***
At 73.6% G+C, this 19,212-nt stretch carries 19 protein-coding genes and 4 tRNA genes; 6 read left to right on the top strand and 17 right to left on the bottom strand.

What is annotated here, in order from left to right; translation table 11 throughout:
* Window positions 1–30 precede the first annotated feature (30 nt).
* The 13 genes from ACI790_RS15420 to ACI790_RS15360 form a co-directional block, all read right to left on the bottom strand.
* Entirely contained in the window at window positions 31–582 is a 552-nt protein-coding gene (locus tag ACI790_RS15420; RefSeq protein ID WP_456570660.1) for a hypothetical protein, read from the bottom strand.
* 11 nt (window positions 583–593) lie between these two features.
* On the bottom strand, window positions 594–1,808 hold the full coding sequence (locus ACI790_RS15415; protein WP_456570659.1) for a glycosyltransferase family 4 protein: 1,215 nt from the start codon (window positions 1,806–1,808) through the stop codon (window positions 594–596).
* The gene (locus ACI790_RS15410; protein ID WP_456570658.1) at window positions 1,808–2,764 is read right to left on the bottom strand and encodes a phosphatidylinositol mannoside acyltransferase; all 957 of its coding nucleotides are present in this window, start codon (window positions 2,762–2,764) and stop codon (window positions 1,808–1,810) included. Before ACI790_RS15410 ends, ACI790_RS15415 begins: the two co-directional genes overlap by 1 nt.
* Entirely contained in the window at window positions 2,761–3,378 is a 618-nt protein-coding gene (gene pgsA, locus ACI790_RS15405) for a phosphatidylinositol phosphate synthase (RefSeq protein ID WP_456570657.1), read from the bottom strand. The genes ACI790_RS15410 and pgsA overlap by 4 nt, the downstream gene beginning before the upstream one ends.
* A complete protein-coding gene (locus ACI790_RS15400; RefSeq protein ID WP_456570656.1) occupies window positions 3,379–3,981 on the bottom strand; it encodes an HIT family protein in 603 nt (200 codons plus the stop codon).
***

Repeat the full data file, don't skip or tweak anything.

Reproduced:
At 73.6% G+C, this 19,212-nt stretch carries 19 protein-coding genes and 4 tRNA genes; 6 read left to right on the top strand and 17 right to left on the bottom strand.

What is annotated here, in order from left to right; translation table 11 throughout:
* Window positions 1–30 precede the first annotated feature (30 nt).
* The 13 genes from ACI790_RS15420 to ACI790_RS15360 form a co-directional block, all read right to left on the bottom strand.
* Entirely contained in the window at window positions 31–582 is a 552-nt protein-coding gene (locus tag ACI790_RS15420; RefSeq protein ID WP_456570660.1) for a hypothetical protein, read from the bottom strand.
* 11 nt (window positions 583–593) lie between these two features.
* On the bottom strand, window positions 594–1,808 hold the full coding sequence (locus ACI790_RS15415; protein WP_456570659.1) for a glycosyltransferase family 4 protein: 1,215 nt from the start codon (window positions 1,806–1,808) through the stop codon (window positions 594–596).
* The gene (locus ACI790_RS15410; protein ID WP_456570658.1) at window positions 1,808–2,764 is read right to left on the bottom strand and encodes a phosphatidylinositol mannoside acyltransferase; all 957 of its coding nucleotides are present in this window, start codon (window positions 2,762–2,764) and stop codon (window positions 1,808–1,810) included. Before ACI790_RS15410 ends, ACI790_RS15415 begins: the two co-directional genes overlap by 1 nt.
* Entirely contained in the window at window positions 2,761–3,378 is a 618-nt protein-coding gene (gene pgsA, locus ACI790_RS15405) for a phosphatidylinositol phosphate synthase (RefSeq protein ID WP_456570657.1), read from the bottom strand. The genes ACI790_RS15410 and pgsA overlap by 4 nt, the downstream gene beginning before the upstream one ends.
* A complete protein-coding gene (locus ACI790_RS15400; RefSeq protein ID WP_456570656.1) occupies window positions 3,379–3,981 on the bottom strand; it encodes an HIT family protein in 603 nt (200 codons plus the stop codon).